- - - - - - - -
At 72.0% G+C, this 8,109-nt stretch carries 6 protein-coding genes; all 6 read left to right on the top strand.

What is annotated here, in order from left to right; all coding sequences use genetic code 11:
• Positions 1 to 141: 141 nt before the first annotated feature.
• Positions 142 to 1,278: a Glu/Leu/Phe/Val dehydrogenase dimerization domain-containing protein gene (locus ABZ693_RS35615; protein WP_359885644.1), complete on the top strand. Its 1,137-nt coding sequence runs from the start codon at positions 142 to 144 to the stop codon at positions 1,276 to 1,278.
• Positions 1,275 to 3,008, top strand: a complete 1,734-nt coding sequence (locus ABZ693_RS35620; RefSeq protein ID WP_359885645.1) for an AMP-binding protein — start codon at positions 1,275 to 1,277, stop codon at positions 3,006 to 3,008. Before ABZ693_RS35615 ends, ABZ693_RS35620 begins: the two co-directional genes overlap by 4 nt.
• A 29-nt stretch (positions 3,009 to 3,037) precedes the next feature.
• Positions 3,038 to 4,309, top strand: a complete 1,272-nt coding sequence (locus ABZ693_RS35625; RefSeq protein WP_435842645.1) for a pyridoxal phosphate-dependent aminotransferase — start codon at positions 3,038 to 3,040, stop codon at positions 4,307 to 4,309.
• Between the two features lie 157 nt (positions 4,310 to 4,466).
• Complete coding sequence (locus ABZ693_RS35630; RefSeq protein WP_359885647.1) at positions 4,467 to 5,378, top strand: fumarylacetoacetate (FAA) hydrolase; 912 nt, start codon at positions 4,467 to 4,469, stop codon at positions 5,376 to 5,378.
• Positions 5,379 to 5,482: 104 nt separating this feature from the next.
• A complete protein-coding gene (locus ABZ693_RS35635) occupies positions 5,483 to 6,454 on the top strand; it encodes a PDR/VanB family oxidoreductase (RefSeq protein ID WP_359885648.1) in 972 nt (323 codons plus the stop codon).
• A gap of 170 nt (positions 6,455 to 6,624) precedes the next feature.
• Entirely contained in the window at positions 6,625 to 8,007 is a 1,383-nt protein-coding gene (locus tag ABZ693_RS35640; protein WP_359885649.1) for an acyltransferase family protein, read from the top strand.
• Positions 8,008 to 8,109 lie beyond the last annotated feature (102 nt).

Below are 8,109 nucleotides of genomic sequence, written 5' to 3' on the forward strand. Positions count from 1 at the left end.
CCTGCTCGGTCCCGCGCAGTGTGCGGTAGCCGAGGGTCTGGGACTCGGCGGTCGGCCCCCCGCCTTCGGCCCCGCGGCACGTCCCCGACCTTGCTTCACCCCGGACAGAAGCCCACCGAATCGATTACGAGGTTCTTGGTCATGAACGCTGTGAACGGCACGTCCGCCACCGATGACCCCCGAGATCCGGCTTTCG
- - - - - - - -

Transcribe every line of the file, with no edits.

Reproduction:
At 72.0% G+C, this 8,109-nt stretch carries 6 protein-coding genes; all 6 read left to right on the top strand.

What is annotated here, in order from left to right; all coding sequences use genetic code 11:
• Positions 1 to 141: 141 nt before the first annotated feature.
• Positions 142 to 1,278: a Glu/Leu/Phe/Val dehydrogenase dimerization domain-containing protein gene (locus ABZ693_RS35615; protein WP_359885644.1), complete on the top strand. Its 1,137-nt coding sequence runs from the start codon at positions 142 to 144 to the stop codon at positions 1,276 to 1,278.
• Positions 1,275 to 3,008, top strand: a complete 1,734-nt coding sequence (locus ABZ693_RS35620; RefSeq protein ID WP_359885645.1) for an AMP-binding protein — start codon at positions 1,275 to 1,277, stop codon at positions 3,006 to 3,008. Before ABZ693_RS35615 ends, ABZ693_RS35620 begins: the two co-directional genes overlap by 4 nt.
• A 29-nt stretch (positions 3,009 to 3,037) precedes the next feature.
• Positions 3,038 to 4,309, top strand: a complete 1,272-nt coding sequence (locus ABZ693_RS35625; RefSeq protein WP_435842645.1) for a pyridoxal phosphate-dependent aminotransferase — start codon at positions 3,038 to 3,040, stop codon at positions 4,307 to 4,309.
• Between the two features lie 157 nt (positions 4,310 to 4,466).
• Complete coding sequence (locus ABZ693_RS35630; RefSeq protein WP_359885647.1) at positions 4,467 to 5,378, top strand: fumarylacetoacetate (FAA) hydrolase; 912 nt, start codon at positions 4,467 to 4,469, stop codon at positions 5,376 to 5,378.
• Positions 5,379 to 5,482: 104 nt separating this feature from the next.
• A complete protein-coding gene (locus ABZ693_RS35635) occupies positions 5,483 to 6,454 on the top strand; it encodes a PDR/VanB family oxidoreductase (RefSeq protein ID WP_359885648.1) in 972 nt (323 codons plus the stop codon).
• A gap of 170 nt (positions 6,455 to 6,624) precedes the next feature.
• Entirely contained in the window at positions 6,625 to 8,007 is a 1,383-nt protein-coding gene (locus tag ABZ693_RS35640; protein WP_359885649.1) for an acyltransferase family protein, read from the top strand.
• Positions 8,008 to 8,109 lie beyond the last annotated feature (102 nt).

Below are 8,109 nucleotides of genomic sequence, written 5' to 3' on the forward strand. Positions count from 1 at the left end.
CCTGCTCGGTCCCGCGCAGTGTGCGGTAGCCGAGGGTCTGGGACTCGGCGGTCGGCCCCCCGCCTTCGGCCCCGCGGCACGTCCCCGACCTTGCTTCACCCCGGACAGAAGCCCACCGAATCGATTACGAGGTTCTTGGTCATGAACGCTGTGAACGGCACGTCCGCCACCGATGACCCCCGAGATCCGGCTTTCG